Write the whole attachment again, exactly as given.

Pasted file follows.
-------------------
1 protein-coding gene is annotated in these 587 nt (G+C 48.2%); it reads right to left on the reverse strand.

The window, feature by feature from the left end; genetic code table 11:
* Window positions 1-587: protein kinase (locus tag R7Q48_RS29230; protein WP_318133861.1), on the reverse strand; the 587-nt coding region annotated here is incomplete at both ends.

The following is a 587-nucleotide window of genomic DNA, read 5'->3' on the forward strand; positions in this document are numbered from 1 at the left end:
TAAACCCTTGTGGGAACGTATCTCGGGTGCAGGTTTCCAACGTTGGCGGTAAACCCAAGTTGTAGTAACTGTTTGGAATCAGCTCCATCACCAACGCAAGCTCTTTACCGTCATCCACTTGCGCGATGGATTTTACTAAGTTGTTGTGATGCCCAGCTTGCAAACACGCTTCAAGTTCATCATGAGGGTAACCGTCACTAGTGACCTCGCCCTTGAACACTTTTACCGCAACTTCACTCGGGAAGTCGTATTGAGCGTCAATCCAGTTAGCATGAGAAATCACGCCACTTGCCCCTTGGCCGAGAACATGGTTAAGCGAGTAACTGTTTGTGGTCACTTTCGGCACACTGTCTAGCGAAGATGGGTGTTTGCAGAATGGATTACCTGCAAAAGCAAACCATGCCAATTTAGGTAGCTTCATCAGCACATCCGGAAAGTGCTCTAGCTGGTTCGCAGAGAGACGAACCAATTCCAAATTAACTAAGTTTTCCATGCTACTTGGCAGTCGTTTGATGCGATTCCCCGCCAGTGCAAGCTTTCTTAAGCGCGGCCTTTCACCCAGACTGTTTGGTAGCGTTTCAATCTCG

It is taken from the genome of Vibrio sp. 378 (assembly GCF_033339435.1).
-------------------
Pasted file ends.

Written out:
1 protein-coding gene is annotated in these 587 nt (G+C 48.2%); it reads right to left on the reverse strand.

The window, feature by feature from the left end; genetic code table 11:
* Window positions 1-587: protein kinase (locus tag R7Q48_RS29230; protein WP_318133861.1), on the reverse strand; the 587-nt coding region annotated here is incomplete at both ends.

The following is a 587-nucleotide window of genomic DNA, read 5'->3' on the forward strand; positions in this document are numbered from 1 at the left end:
TAAACCCTTGTGGGAACGTATCTCGGGTGCAGGTTTCCAACGTTGGCGGTAAACCCAAGTTGTAGTAACTGTTTGGAATCAGCTCCATCACCAACGCAAGCTCTTTACCGTCATCCACTTGCGCGATGGATTTTACTAAGTTGTTGTGATGCCCAGCTTGCAAACACGCTTCAAGTTCATCATGAGGGTAACCGTCACTAGTGACCTCGCCCTTGAACACTTTTACCGCAACTTCACTCGGGAAGTCGTATTGAGCGTCAATCCAGTTAGCATGAGAAATCACGCCACTTGCCCCTTGGCCGAGAACATGGTTAAGCGAGTAACTGTTTGTGGTCACTTTCGGCACACTGTCTAGCGAAGATGGGTGTTTGCAGAATGGATTACCTGCAAAAGCAAACCATGCCAATTTAGGTAGCTTCATCAGCACATCCGGAAAGTGCTCTAGCTGGTTCGCAGAGAGACGAACCAATTCCAAATTAACTAAGTTTTCCATGCTACTTGGCAGTCGTTTGATGCGATTCCCCGCCAGTGCAAGCTTTCTTAAGCGCGGCCTTTCACCCAGACTGTTTGGTAGCGTTTCAATCTCG

It is taken from the genome of Vibrio sp. 378 (assembly GCF_033339435.1).